In a nod to canned pizza sauces, my version does include the garlic and herbs, but my garlic, parsley, and basil are all fresh, cooked down gently in a mixture of extra-virgin olive oil and butter to maximize flavor extraction. I also use a dash of dried oregano—tough, dry weather herbs like oregano, thyme, and rosemary do quite well in their dried forms because their aromatics are less volatile than those of tender leafy herbs—and a pinch of red pepper flakes.
Canned crushed tomatoes have the smooth texture I'm looking for in this type of sauce, and all it needs by way of seasoning is some salt and just a pinch of sugar. Italian traditionalists may scoff at the use of sugar in a sauce* and some will act as though it will create an inter-dimensional rift in the space-time continuum on par with crossing the streams. Then again, said traditionalists aren't exactly the target audience for English muffin pizza to begin with, so I think we're safe here.
*Get a load of comments here if scoffing if what you're looking for!
Some folks say you should never add fresh herbs until the very end of cooking in order to maximize their fresh flavor. I'm not the kind of person who likes hard and fast rules like this. Instead, I go for the fresh herb trifecta in almost all my food: some at the beginning to cook down and work their way into the background, some added at the middle (in this case stirred into the finished sauce), and finally a sprinkling of fresh herbs just before serving to capture that freshness.
Pepperoni's not a requirement for English muffin pizzas in the same way that cocktails aren't a requirement for Fridays or sour gummi worms aren't a requirement for road trips. Life will go on without them...it'll just be a whole lot less fun.
Flavorwise, we've found that there are a few brands of pre-sliced pepperoni that bring on the spice, but the big issue is that they don't curl up into little crisp cups the way a natural casing stick-style pepperoni does.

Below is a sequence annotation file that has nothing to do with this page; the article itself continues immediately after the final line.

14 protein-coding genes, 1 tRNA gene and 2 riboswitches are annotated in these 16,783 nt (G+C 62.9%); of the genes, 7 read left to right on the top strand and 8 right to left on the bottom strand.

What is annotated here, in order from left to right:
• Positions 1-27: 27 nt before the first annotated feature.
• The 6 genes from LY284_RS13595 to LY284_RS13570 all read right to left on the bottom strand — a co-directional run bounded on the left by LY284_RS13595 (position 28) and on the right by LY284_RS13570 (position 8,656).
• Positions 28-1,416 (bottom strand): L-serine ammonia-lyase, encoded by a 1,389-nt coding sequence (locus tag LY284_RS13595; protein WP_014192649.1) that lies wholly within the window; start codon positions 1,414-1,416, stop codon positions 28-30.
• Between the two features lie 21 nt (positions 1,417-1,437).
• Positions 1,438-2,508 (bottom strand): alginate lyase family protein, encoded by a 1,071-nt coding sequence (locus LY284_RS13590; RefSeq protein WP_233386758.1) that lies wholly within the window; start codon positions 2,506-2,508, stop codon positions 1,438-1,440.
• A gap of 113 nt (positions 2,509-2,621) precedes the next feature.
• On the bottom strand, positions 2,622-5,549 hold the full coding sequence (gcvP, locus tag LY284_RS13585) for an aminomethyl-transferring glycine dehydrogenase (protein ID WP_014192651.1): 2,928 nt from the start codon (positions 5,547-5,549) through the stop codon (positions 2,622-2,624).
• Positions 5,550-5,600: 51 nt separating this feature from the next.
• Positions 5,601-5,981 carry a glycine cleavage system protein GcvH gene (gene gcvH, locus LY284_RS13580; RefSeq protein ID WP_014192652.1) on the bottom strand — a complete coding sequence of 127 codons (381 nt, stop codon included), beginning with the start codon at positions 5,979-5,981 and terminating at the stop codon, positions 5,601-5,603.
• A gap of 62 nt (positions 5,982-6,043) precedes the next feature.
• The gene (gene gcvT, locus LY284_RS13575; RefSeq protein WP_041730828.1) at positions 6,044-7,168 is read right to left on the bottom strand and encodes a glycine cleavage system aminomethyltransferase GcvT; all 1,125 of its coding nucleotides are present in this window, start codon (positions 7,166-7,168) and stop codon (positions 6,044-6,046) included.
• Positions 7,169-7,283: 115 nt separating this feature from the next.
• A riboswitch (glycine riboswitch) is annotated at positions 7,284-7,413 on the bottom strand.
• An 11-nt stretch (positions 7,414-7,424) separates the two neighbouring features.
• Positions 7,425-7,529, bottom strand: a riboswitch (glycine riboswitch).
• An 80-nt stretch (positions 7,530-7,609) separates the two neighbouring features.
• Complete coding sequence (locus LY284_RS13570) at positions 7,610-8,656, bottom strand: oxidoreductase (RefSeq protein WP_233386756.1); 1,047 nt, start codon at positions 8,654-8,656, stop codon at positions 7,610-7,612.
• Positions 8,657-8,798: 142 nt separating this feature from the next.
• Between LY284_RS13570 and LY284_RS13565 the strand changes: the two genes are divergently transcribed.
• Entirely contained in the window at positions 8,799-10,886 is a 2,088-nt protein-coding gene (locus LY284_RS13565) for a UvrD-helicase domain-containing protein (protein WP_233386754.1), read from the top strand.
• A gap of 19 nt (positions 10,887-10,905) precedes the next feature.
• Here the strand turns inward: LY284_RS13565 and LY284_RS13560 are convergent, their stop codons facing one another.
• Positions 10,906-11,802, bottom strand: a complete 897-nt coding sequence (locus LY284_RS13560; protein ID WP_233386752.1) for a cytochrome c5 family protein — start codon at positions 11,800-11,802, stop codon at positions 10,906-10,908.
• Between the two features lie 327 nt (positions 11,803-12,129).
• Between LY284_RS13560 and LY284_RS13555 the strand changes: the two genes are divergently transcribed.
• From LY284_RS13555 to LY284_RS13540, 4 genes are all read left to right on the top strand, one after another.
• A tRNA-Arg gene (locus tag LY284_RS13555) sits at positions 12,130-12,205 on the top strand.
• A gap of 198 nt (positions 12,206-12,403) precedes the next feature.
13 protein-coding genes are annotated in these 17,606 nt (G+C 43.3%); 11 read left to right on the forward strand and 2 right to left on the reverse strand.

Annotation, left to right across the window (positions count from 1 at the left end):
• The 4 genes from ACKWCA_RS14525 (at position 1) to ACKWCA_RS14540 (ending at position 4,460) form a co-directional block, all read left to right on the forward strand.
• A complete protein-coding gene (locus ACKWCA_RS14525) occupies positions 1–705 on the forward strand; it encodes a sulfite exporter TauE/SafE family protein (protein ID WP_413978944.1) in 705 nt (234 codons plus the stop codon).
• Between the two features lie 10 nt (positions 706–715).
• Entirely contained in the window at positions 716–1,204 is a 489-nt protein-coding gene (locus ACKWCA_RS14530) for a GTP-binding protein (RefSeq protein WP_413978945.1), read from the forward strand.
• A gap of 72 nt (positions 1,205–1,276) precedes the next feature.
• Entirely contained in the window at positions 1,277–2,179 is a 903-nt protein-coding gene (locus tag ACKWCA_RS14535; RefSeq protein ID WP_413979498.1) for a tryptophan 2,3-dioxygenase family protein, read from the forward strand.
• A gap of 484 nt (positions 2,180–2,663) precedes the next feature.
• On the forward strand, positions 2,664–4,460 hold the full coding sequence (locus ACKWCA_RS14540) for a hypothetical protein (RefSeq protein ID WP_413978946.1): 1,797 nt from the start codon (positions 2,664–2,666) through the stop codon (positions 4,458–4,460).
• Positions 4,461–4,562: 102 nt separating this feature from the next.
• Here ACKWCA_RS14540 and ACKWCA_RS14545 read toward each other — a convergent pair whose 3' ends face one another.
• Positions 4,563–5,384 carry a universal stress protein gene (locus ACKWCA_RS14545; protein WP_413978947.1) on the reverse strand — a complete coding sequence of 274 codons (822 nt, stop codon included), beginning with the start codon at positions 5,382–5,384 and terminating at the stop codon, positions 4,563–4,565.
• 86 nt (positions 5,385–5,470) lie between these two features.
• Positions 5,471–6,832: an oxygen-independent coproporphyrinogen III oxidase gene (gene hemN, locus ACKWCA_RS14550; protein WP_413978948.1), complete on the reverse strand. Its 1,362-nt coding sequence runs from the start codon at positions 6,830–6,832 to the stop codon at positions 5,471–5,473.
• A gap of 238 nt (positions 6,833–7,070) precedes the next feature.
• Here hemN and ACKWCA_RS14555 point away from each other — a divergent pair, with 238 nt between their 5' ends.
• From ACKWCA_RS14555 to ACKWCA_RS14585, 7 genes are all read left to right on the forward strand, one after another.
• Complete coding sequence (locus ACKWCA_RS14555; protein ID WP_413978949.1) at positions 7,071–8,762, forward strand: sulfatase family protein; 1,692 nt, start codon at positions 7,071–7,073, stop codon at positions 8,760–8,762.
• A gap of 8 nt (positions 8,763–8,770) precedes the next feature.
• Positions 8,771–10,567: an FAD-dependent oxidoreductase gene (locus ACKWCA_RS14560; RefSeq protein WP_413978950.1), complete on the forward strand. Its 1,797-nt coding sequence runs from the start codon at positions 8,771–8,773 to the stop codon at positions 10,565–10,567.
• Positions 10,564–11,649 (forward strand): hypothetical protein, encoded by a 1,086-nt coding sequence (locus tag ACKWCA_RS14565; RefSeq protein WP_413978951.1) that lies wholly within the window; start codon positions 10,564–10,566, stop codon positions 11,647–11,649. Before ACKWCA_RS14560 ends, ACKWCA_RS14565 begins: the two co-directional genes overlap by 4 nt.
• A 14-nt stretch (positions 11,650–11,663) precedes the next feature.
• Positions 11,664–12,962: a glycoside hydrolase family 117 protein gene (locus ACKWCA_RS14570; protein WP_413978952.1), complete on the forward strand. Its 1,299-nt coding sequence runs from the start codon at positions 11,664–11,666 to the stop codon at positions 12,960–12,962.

At Slice, we're all about that curl. There is no fine vessel for the delivery of hot pepperoni grease than an edible pepperoni cup, and there is no finer brand of stick-style pepperoni for pizzas than Boar's Head, the winner of our stick pepperoni taste test.
N.B. Those of you interested in trivial science for the sake of trivial science might find this article about why pepperoni curls to be fascinating. I sure do.
With a normal pizza I apply the pepperoni raw before baking, but with the shorter bake time and lower temperatures English muffin pizzas require compared to a pizza made from raw dough, I figured the pepperoni wouldn't cook enough for my tastes without a bit of a head start. So after slicing my pepperoni to between 2.5 and 4 millimeters thick (the thickness range that delivers maximum cuppage), I tried applying it both in raw form and par-cooked in a skillet.
You can see from the pizza on the left that pepperoni that goes on raw will acquire a bit of cupping and a decent amount of crisping of the edges, but it's nothing compared to the awesome charring that you get from par-cooking the slices before they go on top of the muffin.
There's an added bonus from using this method: you get a skillet-ful of hot rendered pepperoni grease to work with. The question is where best to apply it. We'll circle back on that in a moment.
If there's one major issue with English muffin pizza, it's the proclivity that English muffins have for absorbing sauce.